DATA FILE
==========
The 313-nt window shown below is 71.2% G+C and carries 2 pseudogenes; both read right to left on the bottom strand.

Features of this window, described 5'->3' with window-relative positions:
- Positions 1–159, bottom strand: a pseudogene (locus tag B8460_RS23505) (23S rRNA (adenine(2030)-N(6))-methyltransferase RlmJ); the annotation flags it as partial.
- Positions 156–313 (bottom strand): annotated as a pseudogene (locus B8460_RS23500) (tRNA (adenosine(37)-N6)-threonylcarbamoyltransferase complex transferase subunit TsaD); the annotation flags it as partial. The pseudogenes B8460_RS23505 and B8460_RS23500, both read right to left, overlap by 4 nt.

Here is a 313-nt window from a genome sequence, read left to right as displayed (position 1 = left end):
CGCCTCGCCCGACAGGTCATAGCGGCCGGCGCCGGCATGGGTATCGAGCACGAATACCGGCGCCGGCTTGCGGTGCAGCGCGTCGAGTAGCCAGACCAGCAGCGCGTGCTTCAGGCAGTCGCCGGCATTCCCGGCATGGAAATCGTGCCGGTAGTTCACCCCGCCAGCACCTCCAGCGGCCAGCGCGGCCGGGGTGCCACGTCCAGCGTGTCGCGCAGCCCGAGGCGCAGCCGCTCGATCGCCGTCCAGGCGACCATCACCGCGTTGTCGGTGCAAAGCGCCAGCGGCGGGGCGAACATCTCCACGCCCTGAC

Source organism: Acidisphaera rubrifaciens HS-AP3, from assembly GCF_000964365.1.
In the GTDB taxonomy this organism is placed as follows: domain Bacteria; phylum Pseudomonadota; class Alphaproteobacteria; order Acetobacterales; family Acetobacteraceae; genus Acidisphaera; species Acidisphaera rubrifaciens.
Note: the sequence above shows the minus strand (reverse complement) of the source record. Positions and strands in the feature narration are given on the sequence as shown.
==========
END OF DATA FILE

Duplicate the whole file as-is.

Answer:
The 313-nt window shown below is 71.2% G+C and carries 2 pseudogenes; both read right to left on the bottom strand.

Features of this window, described 5'->3' with window-relative positions:
- Positions 1–159, bottom strand: a pseudogene (locus tag B8460_RS23505) (23S rRNA (adenine(2030)-N(6))-methyltransferase RlmJ); the annotation flags it as partial.
- Positions 156–313 (bottom strand): annotated as a pseudogene (locus B8460_RS23500) (tRNA (adenosine(37)-N6)-threonylcarbamoyltransferase complex transferase subunit TsaD); the annotation flags it as partial. The pseudogenes B8460_RS23505 and B8460_RS23500, both read right to left, overlap by 4 nt.

Here is a 313-nt window from a genome sequence, read left to right as displayed (position 1 = left end):
CGCCTCGCCCGACAGGTCATAGCGGCCGGCGCCGGCATGGGTATCGAGCACGAATACCGGCGCCGGCTTGCGGTGCAGCGCGTCGAGTAGCCAGACCAGCAGCGCGTGCTTCAGGCAGTCGCCGGCATTCCCGGCATGGAAATCGTGCCGGTAGTTCACCCCGCCAGCACCTCCAGCGGCCAGCGCGGCCGGGGTGCCACGTCCAGCGTGTCGCGCAGCCCGAGGCGCAGCCGCTCGATCGCCGTCCAGGCGACCATCACCGCGTTGTCGGTGCAAAGCGCCAGCGGCGGGGCGAACATCTCCACGCCCTGAC

Source organism: Acidisphaera rubrifaciens HS-AP3, from assembly GCF_000964365.1.
In the GTDB taxonomy this organism is placed as follows: domain Bacteria; phylum Pseudomonadota; class Alphaproteobacteria; order Acetobacterales; family Acetobacteraceae; genus Acidisphaera; species Acidisphaera rubrifaciens.
Note: the sequence above shows the minus strand (reverse complement) of the source record. Positions and strands in the feature narration are given on the sequence as shown.